How Nuffield Scholarship helped farm ownership dream

Rhys Williams has made a spectacular ascent up the farming ladder since winning a Nuffield Scholarship and travelling abroad to learn the intricacies of wealth creation in dairy farming.

While his progression in the milk sector was impressive before he undertook the study – he owned 750 cows just five years after entering the industry with no stock and no land – his advancement since presenting his paper at the 2011 Nuffield conference has been nothing short of remarkable.

Mr Williams and his wife, Kelly, now own a 93ha dairy farm and have developed a business that milks 2,200 cows on five sites in north Wales.

See also: Share farming: How it works and why it could reshape farming

“The Nuffield experience made me consider how to develop and grow the business better and I have applied the knowledge I gained to structuring the business,” he reflects.

His initial route into dairy farming was a partnership with David Wynne-Finch, trading as Padog Farms. Both men were directors of a company based on cow ownership and rented land and had equal shares in the business.

Nuffield Scholarship

Mr Williams was encouraged to apply for a scholarship by New Zealand grazing consultant Tom Phillips.

“He wasn’t a Nuffield Scholar but he was my mentor throughout the process,” recalls Mr Williams.

Rhys Williams leans on a post. Next to him are Tomos Huws and Llyr Roberts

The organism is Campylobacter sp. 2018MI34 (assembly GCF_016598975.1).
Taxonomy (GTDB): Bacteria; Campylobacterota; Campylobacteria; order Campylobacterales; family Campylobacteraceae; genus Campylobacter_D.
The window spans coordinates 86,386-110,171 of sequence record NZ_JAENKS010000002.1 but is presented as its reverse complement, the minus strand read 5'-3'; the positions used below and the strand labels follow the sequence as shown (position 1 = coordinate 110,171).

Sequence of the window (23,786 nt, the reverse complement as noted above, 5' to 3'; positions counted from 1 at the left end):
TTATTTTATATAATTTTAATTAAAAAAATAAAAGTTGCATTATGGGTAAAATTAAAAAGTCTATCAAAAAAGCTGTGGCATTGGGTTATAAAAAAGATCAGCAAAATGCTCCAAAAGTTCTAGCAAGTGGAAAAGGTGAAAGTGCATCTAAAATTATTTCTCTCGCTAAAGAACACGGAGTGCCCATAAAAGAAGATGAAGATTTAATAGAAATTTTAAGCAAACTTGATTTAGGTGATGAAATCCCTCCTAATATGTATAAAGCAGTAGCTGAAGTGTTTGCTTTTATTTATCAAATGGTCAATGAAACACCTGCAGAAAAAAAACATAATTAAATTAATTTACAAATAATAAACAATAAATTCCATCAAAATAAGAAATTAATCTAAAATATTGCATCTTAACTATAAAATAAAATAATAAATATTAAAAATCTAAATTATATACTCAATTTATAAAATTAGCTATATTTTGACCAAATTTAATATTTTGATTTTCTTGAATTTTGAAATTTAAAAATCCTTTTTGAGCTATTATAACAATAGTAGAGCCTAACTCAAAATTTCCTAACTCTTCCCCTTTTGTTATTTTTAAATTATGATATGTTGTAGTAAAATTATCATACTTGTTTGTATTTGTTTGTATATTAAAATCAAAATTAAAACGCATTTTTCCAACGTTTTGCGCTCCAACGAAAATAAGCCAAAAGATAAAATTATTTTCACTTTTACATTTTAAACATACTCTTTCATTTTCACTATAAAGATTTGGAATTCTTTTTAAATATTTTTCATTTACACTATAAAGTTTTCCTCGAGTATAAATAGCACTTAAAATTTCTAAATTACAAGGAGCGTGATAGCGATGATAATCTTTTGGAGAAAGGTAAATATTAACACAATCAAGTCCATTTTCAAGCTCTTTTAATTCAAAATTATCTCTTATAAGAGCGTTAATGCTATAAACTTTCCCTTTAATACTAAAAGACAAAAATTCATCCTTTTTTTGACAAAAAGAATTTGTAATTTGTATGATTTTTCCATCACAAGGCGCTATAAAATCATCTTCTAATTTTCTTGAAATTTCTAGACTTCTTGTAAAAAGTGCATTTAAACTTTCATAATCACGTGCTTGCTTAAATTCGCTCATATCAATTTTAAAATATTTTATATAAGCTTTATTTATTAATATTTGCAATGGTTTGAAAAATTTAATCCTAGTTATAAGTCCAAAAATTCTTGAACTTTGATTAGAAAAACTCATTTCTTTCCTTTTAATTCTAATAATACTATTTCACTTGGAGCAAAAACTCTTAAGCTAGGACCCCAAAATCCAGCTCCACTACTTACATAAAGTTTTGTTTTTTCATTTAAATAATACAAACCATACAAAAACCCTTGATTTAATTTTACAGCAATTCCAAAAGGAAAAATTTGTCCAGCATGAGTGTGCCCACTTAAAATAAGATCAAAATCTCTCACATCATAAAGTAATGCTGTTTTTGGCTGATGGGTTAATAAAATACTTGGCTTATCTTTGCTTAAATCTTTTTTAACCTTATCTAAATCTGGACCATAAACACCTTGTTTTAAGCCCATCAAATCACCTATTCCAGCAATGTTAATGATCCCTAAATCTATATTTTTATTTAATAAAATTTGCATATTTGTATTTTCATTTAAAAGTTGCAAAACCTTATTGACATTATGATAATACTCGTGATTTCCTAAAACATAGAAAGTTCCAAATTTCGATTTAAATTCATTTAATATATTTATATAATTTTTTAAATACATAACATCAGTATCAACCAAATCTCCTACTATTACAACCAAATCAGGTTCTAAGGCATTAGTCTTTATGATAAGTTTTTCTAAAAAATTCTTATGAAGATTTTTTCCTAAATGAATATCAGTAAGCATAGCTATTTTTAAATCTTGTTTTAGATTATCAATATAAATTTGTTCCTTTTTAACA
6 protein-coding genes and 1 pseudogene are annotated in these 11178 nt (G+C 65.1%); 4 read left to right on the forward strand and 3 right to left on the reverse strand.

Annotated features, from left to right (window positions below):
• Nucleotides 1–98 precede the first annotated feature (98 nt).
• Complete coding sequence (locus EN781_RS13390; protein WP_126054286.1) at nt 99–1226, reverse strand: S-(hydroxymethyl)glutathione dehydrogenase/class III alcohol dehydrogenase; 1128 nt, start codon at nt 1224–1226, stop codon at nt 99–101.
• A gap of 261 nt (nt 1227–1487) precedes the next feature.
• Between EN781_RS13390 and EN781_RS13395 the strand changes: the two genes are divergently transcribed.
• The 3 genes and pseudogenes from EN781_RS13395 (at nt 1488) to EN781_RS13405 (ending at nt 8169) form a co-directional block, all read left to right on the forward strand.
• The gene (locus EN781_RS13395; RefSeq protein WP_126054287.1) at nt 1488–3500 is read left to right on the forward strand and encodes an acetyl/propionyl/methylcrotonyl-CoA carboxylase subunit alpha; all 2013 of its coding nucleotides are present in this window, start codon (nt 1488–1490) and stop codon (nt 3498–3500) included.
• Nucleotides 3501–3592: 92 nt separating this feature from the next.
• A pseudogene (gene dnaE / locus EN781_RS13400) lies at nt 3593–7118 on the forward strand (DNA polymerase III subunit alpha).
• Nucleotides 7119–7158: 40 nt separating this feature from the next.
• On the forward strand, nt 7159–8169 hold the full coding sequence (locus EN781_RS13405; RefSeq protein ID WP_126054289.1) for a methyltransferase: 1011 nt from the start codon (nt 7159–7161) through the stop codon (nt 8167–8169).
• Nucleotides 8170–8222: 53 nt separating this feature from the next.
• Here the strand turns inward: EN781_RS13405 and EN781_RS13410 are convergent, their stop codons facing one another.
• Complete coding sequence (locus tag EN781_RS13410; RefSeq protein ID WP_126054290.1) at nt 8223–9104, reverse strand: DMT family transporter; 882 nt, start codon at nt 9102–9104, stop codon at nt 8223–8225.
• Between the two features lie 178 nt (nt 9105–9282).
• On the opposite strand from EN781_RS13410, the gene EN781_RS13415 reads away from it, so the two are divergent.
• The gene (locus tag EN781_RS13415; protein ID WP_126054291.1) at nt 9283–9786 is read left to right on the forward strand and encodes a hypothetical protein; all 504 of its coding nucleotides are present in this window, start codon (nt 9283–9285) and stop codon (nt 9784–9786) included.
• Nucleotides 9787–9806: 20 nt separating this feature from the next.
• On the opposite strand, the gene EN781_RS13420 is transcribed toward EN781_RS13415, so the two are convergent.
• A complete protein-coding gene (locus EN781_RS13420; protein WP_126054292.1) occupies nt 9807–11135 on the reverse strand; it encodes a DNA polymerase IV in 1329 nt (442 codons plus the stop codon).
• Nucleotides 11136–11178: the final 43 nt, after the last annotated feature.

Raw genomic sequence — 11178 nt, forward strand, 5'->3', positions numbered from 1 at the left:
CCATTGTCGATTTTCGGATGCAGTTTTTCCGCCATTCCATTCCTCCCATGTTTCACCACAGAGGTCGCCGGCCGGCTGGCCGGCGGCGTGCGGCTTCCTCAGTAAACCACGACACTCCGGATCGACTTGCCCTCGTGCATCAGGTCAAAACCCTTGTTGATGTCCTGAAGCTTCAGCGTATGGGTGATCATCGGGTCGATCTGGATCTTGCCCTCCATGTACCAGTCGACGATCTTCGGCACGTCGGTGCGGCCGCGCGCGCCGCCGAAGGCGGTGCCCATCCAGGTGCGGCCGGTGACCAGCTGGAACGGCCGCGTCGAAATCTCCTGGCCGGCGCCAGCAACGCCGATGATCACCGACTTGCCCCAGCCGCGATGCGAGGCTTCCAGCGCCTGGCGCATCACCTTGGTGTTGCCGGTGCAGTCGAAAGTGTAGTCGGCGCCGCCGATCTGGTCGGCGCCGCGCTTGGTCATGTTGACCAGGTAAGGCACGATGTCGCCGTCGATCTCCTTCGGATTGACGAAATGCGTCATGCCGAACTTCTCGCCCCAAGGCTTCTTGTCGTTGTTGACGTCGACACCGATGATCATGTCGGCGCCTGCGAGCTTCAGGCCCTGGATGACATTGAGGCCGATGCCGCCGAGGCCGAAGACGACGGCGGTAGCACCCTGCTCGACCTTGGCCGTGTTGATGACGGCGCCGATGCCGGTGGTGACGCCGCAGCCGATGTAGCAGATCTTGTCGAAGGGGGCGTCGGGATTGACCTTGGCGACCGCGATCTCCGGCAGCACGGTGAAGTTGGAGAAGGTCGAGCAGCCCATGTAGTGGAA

Team approach – Rhys (left) with his team at Trygarn, Tomos Huws (centre) and Llyr Roberts

“I could see big advantages in applying because Kelly and I had reached a point where we had worked hard in those initial five years and were looking for direction and needed to evaluate how we would move forward over the next 10 years.’’

The first stop on the travel itinerary was Ireland, during 15-weeks overseas that also took him to New Zealand, Chile, Uruguay and France.

“Ireland was my first port of call because of its huge relevance to producing milk from grass, which mirrored our own system.”

Application

At that time, he considered grass-based spring calving as the only way to farm.

“What Nuffield quickly did was to broaden that very narrow vision, it became very apparent that it doesn’t matter if you are growing mushrooms, farming goats or producing milk, the concept of growing a farming business is very similar. It’s all about the people involved.”

Raised on a 4ha smallholding, Mr Williams’s ambition to one day own a farm was unwavering but he had lost sight of that goal before embarking on his study.

“My ambition had changed to milking a lot of cows,” he laughs. “But Nuffield made me think more about our ultimate destination.”

When he completed his study two things happened – he was offered the chance to buy Trygarn, one of the farms he was renting, and the business structure changed.

“David and I agreed to end the partnership after we lost a big block of land that had supported the business.”

With 750 cows to their name, the Williams’s formed their own business and rented or share farmed four other farms.

They drew in talented young people to farm with them using a variety of structures including share-farming agreements, all run differently depending on the level of investment and expertise.